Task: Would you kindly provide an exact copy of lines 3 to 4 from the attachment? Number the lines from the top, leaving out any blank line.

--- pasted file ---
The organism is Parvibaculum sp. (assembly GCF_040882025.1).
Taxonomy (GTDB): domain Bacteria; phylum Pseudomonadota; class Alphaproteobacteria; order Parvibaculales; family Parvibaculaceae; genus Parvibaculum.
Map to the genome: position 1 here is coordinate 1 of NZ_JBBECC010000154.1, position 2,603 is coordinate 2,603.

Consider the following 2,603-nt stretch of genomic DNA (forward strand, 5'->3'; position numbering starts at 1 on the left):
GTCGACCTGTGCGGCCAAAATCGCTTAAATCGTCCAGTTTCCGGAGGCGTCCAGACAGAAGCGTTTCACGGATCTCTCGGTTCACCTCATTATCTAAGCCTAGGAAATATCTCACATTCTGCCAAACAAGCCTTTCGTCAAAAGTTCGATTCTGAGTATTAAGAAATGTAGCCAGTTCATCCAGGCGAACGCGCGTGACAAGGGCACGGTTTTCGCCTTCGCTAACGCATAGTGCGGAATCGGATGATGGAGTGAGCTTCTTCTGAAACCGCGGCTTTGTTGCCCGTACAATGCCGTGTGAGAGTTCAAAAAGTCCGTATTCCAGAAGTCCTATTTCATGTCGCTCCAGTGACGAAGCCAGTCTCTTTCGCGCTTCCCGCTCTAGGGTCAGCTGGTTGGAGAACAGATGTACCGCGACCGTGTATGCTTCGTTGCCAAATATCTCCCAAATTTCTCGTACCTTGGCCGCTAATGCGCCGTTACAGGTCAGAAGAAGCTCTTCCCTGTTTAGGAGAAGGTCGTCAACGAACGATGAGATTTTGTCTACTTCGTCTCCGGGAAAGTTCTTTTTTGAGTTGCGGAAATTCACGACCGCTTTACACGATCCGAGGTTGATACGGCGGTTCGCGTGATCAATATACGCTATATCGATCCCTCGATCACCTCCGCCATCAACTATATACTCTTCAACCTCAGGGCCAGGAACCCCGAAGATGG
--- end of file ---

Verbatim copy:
Map to the genome: position 1 here is coordinate 1 of NZ_JBBECC010000154.1, position 2,603 is coordinate 2,603.

Consider the following 2,603-nt stretch of genomic DNA (forward strand, 5'->3'; position numbering starts at 1 on the left):